The headline for Thomas Donlan‘s latest Barron’s editorial commentary labels President Trump’s budget plan dead on arrival.

The thing to understand about the federal budget is that every line on every page has been fought over for years or decades, like battlefields on the Western Front in World War I. The armies of lawmakers and lobbyists on each side have reached an equilibrium of exhaustion. When the bugle sounds, they make a few symbolic charges and return to their trenches to issue press releases.

The budget process now is virtually meaningless. The last time all appropriations bills were enacted by the Oct. 1 start of a fiscal year was in 1995 for fiscal 1996, and the last time any appropriations bills were enacted on time was in 2009 for fiscal 2010. This makes it pointless and nearly impossible for congressional committees to do their job of evaluating spending and revenues.

President Donald Trump’s budget for fiscal 2018 is more of the same, only more so. Its broad outlines of policy are like The Starry Night painting by Vincent Van Gogh: a stirring vision of a reality that cannot exist.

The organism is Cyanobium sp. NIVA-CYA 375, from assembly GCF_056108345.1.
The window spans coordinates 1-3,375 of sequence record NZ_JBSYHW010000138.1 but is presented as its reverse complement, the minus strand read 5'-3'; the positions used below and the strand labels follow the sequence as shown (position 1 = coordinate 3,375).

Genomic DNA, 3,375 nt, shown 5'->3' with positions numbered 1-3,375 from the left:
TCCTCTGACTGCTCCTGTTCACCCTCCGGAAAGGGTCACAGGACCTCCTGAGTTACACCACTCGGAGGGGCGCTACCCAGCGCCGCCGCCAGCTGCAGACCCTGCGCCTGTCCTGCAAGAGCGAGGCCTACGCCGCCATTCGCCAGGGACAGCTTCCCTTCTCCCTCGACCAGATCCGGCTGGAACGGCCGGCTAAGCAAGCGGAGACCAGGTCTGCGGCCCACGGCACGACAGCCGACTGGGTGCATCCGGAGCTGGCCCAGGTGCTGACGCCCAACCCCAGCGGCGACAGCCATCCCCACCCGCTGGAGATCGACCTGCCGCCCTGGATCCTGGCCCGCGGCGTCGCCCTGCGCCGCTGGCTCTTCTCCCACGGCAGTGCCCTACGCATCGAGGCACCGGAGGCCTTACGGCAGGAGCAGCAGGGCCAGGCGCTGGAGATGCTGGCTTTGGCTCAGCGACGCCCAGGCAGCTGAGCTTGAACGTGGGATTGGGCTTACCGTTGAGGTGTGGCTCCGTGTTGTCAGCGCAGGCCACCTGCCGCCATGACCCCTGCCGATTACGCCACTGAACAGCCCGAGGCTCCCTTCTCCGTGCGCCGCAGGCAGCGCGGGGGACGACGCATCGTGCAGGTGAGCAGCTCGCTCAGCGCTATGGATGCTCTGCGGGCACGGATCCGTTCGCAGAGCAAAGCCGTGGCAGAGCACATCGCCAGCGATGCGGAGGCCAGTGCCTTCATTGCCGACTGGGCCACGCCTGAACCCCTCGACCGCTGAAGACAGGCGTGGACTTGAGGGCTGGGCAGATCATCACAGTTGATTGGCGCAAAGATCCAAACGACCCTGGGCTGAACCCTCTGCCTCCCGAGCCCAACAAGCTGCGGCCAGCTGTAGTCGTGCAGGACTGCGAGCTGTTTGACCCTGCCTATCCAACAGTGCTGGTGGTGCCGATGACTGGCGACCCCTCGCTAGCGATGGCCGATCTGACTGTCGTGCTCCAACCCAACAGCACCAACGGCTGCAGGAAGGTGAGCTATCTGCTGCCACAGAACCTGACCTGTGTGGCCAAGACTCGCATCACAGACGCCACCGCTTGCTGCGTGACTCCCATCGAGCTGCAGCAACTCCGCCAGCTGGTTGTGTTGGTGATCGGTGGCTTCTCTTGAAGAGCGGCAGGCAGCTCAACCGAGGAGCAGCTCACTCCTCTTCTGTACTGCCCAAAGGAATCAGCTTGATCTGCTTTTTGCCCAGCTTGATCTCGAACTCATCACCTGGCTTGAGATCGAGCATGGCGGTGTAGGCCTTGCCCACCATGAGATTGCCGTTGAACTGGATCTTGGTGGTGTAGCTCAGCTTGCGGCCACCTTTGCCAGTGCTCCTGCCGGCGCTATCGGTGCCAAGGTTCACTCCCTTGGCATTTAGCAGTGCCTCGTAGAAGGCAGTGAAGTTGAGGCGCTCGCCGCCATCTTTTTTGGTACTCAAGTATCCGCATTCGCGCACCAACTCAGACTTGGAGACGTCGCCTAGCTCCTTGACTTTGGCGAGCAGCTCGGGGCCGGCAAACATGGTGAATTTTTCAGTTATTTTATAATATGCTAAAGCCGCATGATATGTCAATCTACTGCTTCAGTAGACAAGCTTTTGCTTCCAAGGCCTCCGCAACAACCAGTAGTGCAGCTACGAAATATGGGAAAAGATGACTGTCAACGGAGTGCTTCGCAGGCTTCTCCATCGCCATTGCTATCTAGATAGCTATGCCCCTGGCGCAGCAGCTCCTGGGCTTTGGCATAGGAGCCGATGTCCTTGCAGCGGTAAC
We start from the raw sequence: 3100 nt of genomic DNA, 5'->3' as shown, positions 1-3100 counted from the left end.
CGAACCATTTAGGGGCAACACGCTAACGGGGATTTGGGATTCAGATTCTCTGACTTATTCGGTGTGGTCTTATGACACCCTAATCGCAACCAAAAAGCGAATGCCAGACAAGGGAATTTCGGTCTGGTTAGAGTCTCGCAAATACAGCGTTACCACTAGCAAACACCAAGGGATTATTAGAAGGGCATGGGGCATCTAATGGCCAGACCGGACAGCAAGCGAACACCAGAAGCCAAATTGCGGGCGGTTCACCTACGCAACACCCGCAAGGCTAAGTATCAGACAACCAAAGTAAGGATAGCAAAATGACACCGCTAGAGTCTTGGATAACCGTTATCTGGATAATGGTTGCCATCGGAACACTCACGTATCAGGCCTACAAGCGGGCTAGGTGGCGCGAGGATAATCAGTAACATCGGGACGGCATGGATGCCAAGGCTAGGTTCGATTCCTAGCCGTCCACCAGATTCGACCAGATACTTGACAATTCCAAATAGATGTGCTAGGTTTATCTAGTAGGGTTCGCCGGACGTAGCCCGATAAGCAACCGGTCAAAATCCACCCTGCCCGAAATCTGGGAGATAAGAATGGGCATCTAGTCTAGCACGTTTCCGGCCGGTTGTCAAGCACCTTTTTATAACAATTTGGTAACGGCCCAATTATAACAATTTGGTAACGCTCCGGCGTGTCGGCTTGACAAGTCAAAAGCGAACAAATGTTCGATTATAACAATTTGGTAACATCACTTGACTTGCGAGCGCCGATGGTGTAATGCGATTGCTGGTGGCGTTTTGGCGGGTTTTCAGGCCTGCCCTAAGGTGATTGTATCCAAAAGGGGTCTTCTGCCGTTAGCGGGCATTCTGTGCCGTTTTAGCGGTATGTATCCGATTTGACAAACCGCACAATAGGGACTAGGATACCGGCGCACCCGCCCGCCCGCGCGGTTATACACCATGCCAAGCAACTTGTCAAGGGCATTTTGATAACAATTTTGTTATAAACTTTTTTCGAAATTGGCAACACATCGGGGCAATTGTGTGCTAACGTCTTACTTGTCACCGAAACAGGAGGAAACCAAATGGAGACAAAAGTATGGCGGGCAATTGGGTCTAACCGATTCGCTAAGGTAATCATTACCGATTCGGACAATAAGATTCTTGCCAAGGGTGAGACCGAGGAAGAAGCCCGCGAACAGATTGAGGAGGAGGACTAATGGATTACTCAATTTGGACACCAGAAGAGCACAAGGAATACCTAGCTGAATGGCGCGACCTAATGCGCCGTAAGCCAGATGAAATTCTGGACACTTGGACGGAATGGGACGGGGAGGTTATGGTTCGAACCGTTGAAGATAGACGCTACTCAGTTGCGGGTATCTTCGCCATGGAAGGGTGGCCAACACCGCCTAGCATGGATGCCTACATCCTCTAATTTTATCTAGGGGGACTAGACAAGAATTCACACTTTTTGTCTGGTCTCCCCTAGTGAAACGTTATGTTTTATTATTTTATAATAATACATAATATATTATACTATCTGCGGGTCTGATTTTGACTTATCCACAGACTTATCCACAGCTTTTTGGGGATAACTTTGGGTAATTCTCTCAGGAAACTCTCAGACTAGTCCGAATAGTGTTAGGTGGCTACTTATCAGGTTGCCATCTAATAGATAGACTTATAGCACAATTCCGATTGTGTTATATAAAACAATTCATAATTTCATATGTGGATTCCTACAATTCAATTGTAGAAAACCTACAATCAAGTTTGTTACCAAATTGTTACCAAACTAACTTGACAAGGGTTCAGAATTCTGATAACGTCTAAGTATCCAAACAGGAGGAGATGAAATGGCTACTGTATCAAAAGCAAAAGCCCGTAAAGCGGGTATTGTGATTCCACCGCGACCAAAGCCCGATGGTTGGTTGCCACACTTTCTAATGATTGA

We find the Trump proposal forecasting that the federal budget will be balanced 10 years hence. That’s a good goal, and it provides a sharp contrast to former President Barack Obama, who never got over the so-called Great Recession and never offered a budget with a balanced budget 10 years out.

Trump’s budget does balance by 2027, thanks in large part ($2 trillion over 10 years) to projected new revenue coming from a faster economic growth rate (from 2% to 3%) and in part from less spending ($2 trillion less) on interest on the national debt.

Improbable cuts in nondefense programs, such as Medicaid, food stamps, student loans, income support, and child tax credits also help the spending plan come out evenly. History—of George W. Bush’s tax cuts and Bill Clinton’s welfare reform—suggests that, even if such cuts are enacted, they will be restored in a few years.